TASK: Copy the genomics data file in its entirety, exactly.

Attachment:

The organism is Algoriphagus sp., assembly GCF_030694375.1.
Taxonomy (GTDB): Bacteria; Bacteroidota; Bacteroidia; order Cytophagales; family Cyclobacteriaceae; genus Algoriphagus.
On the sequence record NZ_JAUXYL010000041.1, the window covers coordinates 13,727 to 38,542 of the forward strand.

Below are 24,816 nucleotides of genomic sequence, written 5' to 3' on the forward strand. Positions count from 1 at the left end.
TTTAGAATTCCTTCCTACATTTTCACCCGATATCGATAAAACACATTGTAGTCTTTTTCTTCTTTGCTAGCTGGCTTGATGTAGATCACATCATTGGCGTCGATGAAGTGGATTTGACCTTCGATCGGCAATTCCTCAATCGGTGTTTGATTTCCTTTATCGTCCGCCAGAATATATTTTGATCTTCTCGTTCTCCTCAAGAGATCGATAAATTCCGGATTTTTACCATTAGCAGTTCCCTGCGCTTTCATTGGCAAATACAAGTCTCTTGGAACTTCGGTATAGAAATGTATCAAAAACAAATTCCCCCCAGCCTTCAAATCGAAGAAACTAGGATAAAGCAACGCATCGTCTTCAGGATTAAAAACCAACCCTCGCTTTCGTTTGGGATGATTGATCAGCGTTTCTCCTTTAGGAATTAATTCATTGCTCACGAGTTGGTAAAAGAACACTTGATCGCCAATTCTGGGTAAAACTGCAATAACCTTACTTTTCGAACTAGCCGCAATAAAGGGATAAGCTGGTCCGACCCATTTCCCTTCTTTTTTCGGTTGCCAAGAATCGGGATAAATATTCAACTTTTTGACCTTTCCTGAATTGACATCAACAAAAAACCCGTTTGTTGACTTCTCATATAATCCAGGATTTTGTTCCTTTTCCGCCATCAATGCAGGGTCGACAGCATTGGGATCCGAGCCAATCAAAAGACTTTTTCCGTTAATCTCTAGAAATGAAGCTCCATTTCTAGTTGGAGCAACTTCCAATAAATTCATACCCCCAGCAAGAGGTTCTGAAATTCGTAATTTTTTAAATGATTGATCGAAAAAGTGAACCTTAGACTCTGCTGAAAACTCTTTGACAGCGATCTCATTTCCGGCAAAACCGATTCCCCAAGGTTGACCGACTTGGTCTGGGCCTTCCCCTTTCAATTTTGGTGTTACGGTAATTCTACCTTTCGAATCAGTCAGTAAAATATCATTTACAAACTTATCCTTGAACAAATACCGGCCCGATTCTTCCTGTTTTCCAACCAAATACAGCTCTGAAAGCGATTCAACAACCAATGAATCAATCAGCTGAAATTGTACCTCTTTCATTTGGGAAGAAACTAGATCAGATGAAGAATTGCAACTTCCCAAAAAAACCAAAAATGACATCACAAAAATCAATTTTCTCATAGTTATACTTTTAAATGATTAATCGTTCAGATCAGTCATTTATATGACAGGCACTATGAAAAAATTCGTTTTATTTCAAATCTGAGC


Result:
The organism is Algoriphagus sp., assembly GCF_030694375.1.
Taxonomy (GTDB): Bacteria; Bacteroidota; Bacteroidia; order Cytophagales; family Cyclobacteriaceae; genus Algoriphagus.
On the sequence record NZ_JAUXYL010000041.1, the window covers coordinates 13,727 to 38,542 of the forward strand.

Below are 24,816 nucleotides of genomic sequence, written 5' to 3' on the forward strand. Positions count from 1 at the left end.
TTTAGAATTCCTTCCTACATTTTCACCCGATATCGATAAAACACATTGTAGTCTTTTTCTTCTTTGCTAGCTGGCTTGATGTAGATCACATCATTGGCGTCGATGAAGTGGATTTGACCTTCGATCGGCAATTCCTCAATCGGTGTTTGATTTCCTTTATCGTCCGCCAGAATATATTTTGATCTTCTCGTTCTCCTCAAGAGATCGATAAATTCCGGATTTTTACCATTAGCAGTTCCCTGCGCTTTCATTGGCAAATACAAGTCTCTTGGAACTTCGGTATAGAAATGTATCAAAAACAAATTCCCCCCAGCCTTCAAATCGAAGAAACTAGGATAAAGCAACGCATCGTCTTCAGGATTAAAAACCAACCCTCGCTTTCGTTTGGGATGATTGATCAGCGTTTCTCCTTTAGGAATTAATTCATTGCTCACGAGTTGGTAAAAGAACACTTGATCGCCAATTCTGGGTAAAACTGCAATAACCTTACTTTTCGAACTAGCCGCAATAAAGGGATAAGCTGGTCCGACCCATTTCCCTTCTTTTTTCGGTTGCCAAGAATCGGGATAAATATTCAACTTTTTGACCTTTCCTGAATTGACATCAACAAAAAACCCGTTTGTTGACTTCTCATATAATCCAGGATTTTGTTCCTTTTCCGCCATCAATGCAGGGTCGACAGCATTGGGATCCGAGCCAATCAAAAGACTTTTTCCGTTAATCTCTAGAAATGAAGCTCCATTTCTAGTTGGAGCAACTTCCAATAAATTCATACCCCCAGCAAGAGGTTCTGAAATTCGTAATTTTTTAAATGATTGATCGAAAAAGTGAACCTTAGACTCTGCTGAAAACTCTTTGACAGCGATCTCATTTCCGGCAAAACCGATTCCCCAAGGTTGACCGACTTGGTCTGGGCCTTCCCCTTTCAATTTTGGTGTTACGGTAATTCTACCTTTCGAATCAGTCAGTAAAATATCATTTACAAACTTATCCTTGAACAAATACCGGCCCGATTCTTCCTGTTTTCCAACCAAATACAGCTCTGAAAGCGATTCAACAACCAATGAATCAATCAGCTGAAATTGTACCTCTTTCATTTGGGAAGAAACTAGATCAGATGAAGAATTGCAACTTCCCAAAAAAACCAAAAATGACATCACAAAAATCAATTTTCTCATAGTTATACTTTTAAATGATTAATCGTTCAGATCAGTCATTTATATGACAGGCACTATGAAAAAATTCGTTTTATTTCAAATCTGAGC